November 26, 2013

Review: Portland Symphony delivers uneven start to Christmas season

Some performances soar while others fall flat in ‘Magic of Christmas’

By Christopher Hyde

The Portland Symphony Orchestra, under guest conductor Hugh Floyd, staged a “Magic of Christmas” for adults Sunday afternoon at Merrill Auditorium. It included ancient airs and dances, a novelty piece, a Christmas concerto and a Bach cantata, with the Choral Art Camerata, predicting the advent.

Floyd is known as a choral director, and did not seem quite at home in the instrumental works, all of which were pleasant, if not memorable.

The program began with the Suite No. 1 of “Ancient Airs and Dances,” by Ottorino Respighi, a piece that was also played last week by the USM Youth Ensembles. The dances are delightful, in spite of modern orchestrations that would have been inconceivable to their 16th century composers. The stately Villanella, with its oboe solo, sounded surprisingly like Sibelius.

It was followed by a strange and wonderful “Battalia” by Heinrich von Biber (1644-1704), which presaged Charles Ives in a section that included eight different tunes in eight different keys, plus an extended moment of silence, a la Cage’s “4,33.”

Battle scenes in music remained popular for another 200 years, with some pianos equipped to render war-like sound effects. Biber includes stamping, musket shots and a bass with paper under the strings to sound like snare drum.

It was followed by Arcangelo Corelli’s Concerto Grosso, Op. 6, No. 8 in G minor, nicknamed the Christmas Concerto for the season of its premiere, rather than for any specific program. As usual, one could hear things in a live performance that are hidden in most recordings. One example was the appearance of the contemporary Pachelbel Cannon, or something very close to it, in the adagio of the second movement.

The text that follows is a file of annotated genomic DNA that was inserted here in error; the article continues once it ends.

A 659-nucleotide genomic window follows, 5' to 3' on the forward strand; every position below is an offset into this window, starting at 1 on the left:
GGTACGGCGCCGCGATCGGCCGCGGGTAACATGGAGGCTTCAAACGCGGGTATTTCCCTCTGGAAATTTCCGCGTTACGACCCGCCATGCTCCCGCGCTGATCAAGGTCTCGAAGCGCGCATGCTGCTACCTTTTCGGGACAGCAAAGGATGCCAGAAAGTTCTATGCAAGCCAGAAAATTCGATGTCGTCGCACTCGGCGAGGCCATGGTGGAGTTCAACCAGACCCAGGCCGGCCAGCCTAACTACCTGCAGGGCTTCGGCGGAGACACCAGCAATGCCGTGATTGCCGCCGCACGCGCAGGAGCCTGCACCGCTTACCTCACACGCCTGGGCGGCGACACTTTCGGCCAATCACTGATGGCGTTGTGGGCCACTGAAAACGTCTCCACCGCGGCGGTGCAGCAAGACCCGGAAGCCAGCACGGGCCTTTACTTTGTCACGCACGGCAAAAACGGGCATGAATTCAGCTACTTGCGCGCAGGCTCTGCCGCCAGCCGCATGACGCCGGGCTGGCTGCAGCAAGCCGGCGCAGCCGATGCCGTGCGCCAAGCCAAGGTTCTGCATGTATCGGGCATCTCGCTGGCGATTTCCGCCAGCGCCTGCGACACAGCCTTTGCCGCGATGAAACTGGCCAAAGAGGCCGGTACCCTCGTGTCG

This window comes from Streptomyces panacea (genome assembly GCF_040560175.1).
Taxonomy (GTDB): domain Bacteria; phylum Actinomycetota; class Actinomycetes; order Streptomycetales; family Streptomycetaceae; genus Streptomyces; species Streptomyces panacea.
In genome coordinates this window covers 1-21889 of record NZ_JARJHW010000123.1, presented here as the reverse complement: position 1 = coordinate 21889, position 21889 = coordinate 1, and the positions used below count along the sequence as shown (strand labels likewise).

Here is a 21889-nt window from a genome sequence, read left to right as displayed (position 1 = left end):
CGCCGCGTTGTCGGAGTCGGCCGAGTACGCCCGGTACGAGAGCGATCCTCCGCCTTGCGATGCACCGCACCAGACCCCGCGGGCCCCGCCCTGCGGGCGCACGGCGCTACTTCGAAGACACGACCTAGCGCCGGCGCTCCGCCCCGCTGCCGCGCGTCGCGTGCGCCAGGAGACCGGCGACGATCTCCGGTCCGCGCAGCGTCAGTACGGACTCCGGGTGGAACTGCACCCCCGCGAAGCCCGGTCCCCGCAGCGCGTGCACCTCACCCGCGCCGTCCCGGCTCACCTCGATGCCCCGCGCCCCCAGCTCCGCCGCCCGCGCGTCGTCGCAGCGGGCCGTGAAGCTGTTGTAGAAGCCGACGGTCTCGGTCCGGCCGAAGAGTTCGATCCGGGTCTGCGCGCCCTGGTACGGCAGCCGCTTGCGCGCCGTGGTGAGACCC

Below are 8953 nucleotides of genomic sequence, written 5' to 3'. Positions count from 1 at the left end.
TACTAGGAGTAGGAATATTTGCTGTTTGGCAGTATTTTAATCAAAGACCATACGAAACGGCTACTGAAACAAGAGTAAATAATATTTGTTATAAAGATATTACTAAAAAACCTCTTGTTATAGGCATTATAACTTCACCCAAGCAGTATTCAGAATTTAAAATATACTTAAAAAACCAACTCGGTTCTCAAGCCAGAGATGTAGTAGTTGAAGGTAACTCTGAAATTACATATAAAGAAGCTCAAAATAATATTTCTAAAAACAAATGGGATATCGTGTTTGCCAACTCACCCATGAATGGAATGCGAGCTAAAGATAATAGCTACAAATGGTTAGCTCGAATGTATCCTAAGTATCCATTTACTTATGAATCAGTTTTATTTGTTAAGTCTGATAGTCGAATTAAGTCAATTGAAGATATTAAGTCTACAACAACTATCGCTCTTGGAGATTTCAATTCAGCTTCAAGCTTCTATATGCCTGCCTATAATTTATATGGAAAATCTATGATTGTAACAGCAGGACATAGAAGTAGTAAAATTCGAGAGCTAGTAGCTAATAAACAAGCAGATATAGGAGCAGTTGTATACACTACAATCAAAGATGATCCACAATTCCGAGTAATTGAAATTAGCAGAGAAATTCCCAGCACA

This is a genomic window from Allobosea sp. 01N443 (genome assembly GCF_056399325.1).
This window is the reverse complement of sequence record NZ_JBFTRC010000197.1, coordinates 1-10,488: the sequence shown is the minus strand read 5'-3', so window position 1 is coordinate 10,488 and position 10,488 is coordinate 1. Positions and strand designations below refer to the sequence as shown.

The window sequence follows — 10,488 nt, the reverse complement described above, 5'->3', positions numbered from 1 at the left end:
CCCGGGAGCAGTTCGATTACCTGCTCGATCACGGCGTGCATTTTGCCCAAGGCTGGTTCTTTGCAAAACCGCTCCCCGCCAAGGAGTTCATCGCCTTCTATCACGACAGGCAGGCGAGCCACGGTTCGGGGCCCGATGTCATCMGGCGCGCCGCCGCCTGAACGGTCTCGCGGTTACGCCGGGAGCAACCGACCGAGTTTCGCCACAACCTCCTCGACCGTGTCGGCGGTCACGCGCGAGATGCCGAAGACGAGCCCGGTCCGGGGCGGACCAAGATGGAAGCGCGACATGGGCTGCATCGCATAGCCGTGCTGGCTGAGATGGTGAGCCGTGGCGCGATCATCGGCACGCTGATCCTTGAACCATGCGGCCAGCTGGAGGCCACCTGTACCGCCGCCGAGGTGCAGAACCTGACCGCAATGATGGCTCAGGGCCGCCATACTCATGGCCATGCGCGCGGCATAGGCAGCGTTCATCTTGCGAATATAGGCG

The separation of the concertino – two violins, cello and continuo – from the orchestra was particularly good, although someone should start a subscription to buy the PSO a louder harpsichord.

The major work on the program, following intermission, was the Bach Cantata No. 140, “Sleepers Wake,” with the Choral Art Camerata and soloists Dana Whiteside, bass, Kendra Colton, soprano and Camerata member Stuart Bailey, tenor.

The performance was uneven, with some passages, notably with the chorus divided on each side of the stage, where the voice part was drowned out by the orchestra. Others were well balanced, and the Duet, VI, with oboe solo, was excellent.

The translation from the German on the supertitles was the worst I have ever read, with some passages completely meaningless. It was all made up for by the glorious hymn-tune of the final chorus, which led to a standing ovation for all.

Christopher Hyde’s Classical Beat column appears in the Maine Sunday Telegram. He can be reached at:

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